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Remotely Access Your PCs Over the Network or Internet

Updated on May 26, 2011

Remote controlling a PC on your own network

There are a variety of free utilities that allow you to remotely control PCs on your network. This can be useful for performing tasks on multiple PCs on your home network, or having remote access to any PC in your place of work. All you need to set it up is an account with administrative privileges on the PCs you will need access to.

TightVNC and UltraVNC are two common options. TightVNC is pretty basic (but very reliable,) while UltraVNC has some extra features - file transfers and chat, for example. I've also had better luck using UltraVNC for controlling Vista machines.

Both utilities work the same. A VNC server application is installed on the PC to be controlled. As long as that application is running, any PC that can see that PC on the network will be able ot access it with a VNC viewer. Both the server and viewer are installed with the same installer package. When installing the VNC server, there is a checkbox that will register a VNC service. I recommend checking this box, as it will make sure that the VNC server is running every time the PC is powered on or restarted. Additionally, a password can be set on the server application to make sure unauthorized personnel can't remote control the PC.

After VNC is installed on the PCs you wish to control as well as your own computer, simply launch the VNC Viewer application. It will prompt you for the IP address of the PC to control. After putting in the address, the viewer will check to see if the target PC has a VNC server running. If so, it will ask for the password you set up earlier. Input the password and you will be able to control the remote PC from your own computer.

Controlling a PC over the Internet

While controlling PCs on your network is useful in some situations (or for us IT folk at work,) controlling your PC from the Internet has more practical applications for most people. You can use similar utilities to control your home PC from anywhere you have an Internet connection - or to remote on to a friend or family member's PC.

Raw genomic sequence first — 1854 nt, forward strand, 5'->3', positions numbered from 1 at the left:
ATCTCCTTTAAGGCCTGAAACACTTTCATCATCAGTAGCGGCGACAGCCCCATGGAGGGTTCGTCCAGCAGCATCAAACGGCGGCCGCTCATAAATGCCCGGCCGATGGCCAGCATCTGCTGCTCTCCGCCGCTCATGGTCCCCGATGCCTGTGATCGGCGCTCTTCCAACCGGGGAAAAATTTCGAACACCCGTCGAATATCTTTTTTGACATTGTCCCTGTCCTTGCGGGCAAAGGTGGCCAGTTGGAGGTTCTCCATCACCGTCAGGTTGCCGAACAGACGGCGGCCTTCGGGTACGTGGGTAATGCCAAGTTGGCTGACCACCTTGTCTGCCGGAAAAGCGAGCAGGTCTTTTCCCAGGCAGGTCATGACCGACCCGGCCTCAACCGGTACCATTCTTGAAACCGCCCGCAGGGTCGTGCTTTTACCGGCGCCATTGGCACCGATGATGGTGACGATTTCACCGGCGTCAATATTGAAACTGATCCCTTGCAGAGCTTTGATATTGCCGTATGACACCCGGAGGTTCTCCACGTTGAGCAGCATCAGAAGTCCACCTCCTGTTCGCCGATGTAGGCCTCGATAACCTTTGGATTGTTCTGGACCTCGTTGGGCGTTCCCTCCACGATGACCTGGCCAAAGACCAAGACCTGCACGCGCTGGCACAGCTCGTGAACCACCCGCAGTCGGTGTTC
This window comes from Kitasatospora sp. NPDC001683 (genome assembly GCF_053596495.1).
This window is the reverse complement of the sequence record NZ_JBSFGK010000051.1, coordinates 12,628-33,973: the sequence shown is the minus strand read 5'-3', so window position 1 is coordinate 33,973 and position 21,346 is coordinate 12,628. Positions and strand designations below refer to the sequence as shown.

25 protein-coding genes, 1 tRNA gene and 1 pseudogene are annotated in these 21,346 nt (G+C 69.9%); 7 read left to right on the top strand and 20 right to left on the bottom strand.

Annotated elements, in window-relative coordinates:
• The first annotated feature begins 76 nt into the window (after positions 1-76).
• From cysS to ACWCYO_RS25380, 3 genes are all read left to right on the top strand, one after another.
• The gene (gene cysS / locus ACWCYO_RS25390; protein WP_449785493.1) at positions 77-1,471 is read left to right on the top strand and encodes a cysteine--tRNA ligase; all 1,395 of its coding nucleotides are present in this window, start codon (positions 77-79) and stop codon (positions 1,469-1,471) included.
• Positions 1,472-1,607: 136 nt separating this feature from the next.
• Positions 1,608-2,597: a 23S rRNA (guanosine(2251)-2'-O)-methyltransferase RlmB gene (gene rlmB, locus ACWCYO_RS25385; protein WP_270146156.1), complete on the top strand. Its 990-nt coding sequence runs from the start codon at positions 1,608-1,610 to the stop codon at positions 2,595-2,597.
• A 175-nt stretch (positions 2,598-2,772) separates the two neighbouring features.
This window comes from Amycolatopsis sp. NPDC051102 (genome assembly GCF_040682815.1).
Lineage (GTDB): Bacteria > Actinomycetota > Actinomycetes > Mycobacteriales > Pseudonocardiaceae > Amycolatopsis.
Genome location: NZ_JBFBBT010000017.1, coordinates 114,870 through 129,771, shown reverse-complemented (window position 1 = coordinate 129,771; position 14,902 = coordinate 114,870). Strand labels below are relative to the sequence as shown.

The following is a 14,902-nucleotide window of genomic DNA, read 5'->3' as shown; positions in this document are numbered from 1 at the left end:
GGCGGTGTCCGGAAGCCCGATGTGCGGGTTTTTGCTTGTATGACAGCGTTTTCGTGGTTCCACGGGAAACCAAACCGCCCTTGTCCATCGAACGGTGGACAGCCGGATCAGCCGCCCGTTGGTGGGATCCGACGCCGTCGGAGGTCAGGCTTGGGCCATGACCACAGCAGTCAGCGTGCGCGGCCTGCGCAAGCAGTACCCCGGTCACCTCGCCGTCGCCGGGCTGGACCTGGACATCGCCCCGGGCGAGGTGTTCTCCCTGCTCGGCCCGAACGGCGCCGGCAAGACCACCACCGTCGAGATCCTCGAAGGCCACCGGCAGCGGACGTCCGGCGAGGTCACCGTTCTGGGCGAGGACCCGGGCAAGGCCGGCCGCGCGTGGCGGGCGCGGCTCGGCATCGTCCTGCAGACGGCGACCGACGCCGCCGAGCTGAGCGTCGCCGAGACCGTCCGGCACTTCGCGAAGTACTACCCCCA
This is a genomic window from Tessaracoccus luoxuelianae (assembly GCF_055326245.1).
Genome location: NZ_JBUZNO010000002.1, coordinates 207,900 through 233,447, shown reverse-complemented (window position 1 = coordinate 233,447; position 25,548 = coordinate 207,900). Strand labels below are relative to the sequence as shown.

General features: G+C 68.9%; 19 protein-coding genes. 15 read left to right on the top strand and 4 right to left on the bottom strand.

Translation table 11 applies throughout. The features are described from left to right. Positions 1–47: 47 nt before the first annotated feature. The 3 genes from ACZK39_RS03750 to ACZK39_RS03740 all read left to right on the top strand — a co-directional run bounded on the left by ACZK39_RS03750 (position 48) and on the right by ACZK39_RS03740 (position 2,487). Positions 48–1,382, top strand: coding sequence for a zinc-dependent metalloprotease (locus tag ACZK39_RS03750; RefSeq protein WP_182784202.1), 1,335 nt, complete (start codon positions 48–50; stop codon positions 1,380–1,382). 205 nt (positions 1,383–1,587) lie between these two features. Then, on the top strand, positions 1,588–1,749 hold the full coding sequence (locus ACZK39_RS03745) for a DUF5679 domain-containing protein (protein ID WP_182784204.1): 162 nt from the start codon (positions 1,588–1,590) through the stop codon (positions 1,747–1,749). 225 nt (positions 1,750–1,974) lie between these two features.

Logmein is my favorite solution for accessing my own home PC. They offer a free service that allows me to connect to my PC from anywhere - I just have to log onto their website, select my computer, and then log in to my PC. It's secure and works well. They have paid accounts as well that have additional features, but the free account will give you all you need to log in remotely and control your PC.

Much like VNC, there is a server application that needs to be installed on your PC. When you open an account with Logmein, you can select to add  a PC to your account. This will allow you to install the necessary software on the PC you're currently working at. It's a fairly small download and the installation is quite simple. Once the application is installed (and your account is verified) you will be able to control your PC from anywhere you have an Internet connection.

Accessing a friend's PC over the Internet

Being in IT, I'm always on-call for any computer issues my friends or family may encounter. Thankfully there are solutions that will allow you to access a friend's PC without having previously installed any software on their PC. TeamViewer is the quickest and easiest I've come across. It's free for personal use (it can be purchased for business use.)

The main difference between TeamViewer and VNC or Logmein is that a server application isn't installed on your friend's PC before you access it. Instead, you both download and run the program from TeamViewer's website. When the program opens, it simply shows you an automatically-generated ID and password, and gives you the option to input a friend's ID to gain access to their system. So your friend will provide you with the ID and password displayed on his PC, and you will use that information to connect to his PC.

This has been extremely helpful in fixing computer problems for friends and family from across town or even across the country. It's also very user-friendly, so guiding a computer-illiterate family member through the process is (relatively) painless.


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